Matric Suction and its Effect on the Shape Stability of 3D Printed Concrete

Presented By: Jae Hong Kim
Affiliation: KAIST
Description: The mix design of 3D printed concrete has adopted various types of binders and additives to enhance its casting performance and shape stability. Matric suction, as an attractive force among partially unsaturated particles of the binders and additives, influences the shape stability of firm cement paste composing 3D printed concrete. Higher matric suction induces higher compressive strength (or green strength) and higher elastic modulus. The extended Mohr–Coulomb failure envelope describes the stress state of the 3D printed concrete considering its matric suction. Variation of the matric suction takes parallel shifting and rotation of the shape failure envelope. The test results on the matric suction finally confirm the effect of binders and additives. Change in the water-to-binder ratio contributes to higher matric suction related to the parallel shift of the Mohr-Coulomb failure envelope, while incorporating nanoclay or polycarboxylate ether affects the internal friction angle of the binder

Using Vibration to Control the Rheology of Concrete for 3D Printing

Affiliation: WIE
Description: Concrete mixtures which are 3D printed typically do not contain coarse aggregates. In this study, vibration was used to manipulate the rheology of concrete mixtures which included coarse aggregates. Using an experimental design method called Box-Wilson central composite design (CCD), the rheology of the concrete was statistically modelled both during vibration and without vibration. The sensitivity of the mixture design parameters (volume of paste, volume of sand, and water to cement ratio) on the rheology of concrete was investigated. It was found that aggregates play a significant role in the behavior of concrete in its fresh state. The volume of total aggregates in a mixture and its water to cement ratio were found to have the greatest influence on the rheology. The equations developed from this statistical model can help guide changes to be made to printable mixture designs.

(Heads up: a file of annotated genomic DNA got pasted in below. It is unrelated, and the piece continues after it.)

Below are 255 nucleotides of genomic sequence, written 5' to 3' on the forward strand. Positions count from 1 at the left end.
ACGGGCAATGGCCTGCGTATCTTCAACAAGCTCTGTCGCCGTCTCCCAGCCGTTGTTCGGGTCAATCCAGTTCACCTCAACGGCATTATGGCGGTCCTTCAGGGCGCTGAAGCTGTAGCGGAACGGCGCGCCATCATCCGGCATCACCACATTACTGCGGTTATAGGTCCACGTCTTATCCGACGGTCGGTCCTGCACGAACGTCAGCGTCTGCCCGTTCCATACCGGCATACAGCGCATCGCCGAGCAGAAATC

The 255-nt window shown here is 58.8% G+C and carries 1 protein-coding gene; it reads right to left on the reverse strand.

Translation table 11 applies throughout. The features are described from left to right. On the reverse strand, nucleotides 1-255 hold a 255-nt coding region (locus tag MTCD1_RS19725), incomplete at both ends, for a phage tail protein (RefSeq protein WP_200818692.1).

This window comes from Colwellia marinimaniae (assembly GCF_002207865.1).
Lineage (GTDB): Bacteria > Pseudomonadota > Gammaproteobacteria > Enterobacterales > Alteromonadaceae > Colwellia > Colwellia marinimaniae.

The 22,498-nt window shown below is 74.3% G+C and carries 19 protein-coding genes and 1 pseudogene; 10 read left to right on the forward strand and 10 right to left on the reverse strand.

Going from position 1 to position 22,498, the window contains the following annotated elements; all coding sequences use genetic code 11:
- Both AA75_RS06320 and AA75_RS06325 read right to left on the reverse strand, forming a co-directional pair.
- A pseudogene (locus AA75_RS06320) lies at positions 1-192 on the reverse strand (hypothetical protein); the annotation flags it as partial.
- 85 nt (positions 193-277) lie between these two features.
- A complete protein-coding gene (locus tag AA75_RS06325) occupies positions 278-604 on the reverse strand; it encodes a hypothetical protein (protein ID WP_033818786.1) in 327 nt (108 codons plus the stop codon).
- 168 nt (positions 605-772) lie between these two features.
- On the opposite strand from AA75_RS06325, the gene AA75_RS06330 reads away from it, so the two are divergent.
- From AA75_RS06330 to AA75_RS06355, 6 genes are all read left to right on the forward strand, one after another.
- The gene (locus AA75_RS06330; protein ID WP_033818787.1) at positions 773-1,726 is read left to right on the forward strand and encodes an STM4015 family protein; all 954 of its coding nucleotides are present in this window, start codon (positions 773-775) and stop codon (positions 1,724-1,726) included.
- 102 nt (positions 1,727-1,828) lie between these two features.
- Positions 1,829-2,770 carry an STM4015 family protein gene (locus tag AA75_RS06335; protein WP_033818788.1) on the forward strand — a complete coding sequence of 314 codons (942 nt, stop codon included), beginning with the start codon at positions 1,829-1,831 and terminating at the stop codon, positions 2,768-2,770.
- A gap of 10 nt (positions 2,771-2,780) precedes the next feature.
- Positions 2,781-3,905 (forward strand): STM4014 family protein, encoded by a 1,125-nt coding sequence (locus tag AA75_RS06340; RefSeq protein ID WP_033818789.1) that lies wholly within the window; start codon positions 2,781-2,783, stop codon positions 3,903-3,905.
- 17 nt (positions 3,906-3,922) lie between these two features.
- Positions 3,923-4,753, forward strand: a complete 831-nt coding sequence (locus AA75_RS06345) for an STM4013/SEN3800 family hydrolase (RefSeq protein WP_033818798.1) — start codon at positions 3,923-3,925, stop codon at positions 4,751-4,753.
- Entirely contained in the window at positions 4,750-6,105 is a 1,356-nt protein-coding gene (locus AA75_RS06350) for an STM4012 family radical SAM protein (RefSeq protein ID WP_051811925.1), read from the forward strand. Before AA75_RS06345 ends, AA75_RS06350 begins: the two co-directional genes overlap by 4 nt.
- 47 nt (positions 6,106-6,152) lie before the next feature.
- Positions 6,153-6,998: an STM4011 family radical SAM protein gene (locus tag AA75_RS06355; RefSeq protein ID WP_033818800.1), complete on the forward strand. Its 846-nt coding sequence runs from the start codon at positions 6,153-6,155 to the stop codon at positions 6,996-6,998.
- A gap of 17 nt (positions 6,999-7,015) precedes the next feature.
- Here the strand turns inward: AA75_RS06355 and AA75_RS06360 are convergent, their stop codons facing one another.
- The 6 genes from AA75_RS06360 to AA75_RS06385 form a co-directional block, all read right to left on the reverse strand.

Rheological Characterization of 3D Printable Mixtures Beyond Flow Initiation

Presented By: Ala Eddin Douba
Affiliation: Purdue University
Description: The innovations in 3D printing concrete generated an accelerated interest in cement rheology targeting maximizing structural buildup while maintaining rapid shear thinning. As a result, various rheological admixtures and extrusion methods were developed to meet the complex and demanding rheological profile of 3D printing concrete. Literature shows great emphasis on flow initiation measurements via shear rheology to prevent buildability collapse. However, there is still limited literature on the impact of the rheological characterization method and the underlying 3D printing admixtures mechanisms on the true in-situ rheological properties. In this work, we compare the effects of different types of rheological admixtures on shear and extensional rheological properties. In addition, we highlight a number of other rheological properties such as colloidal elastic modulus and critical strain in identifying other printing properties such as shape stability.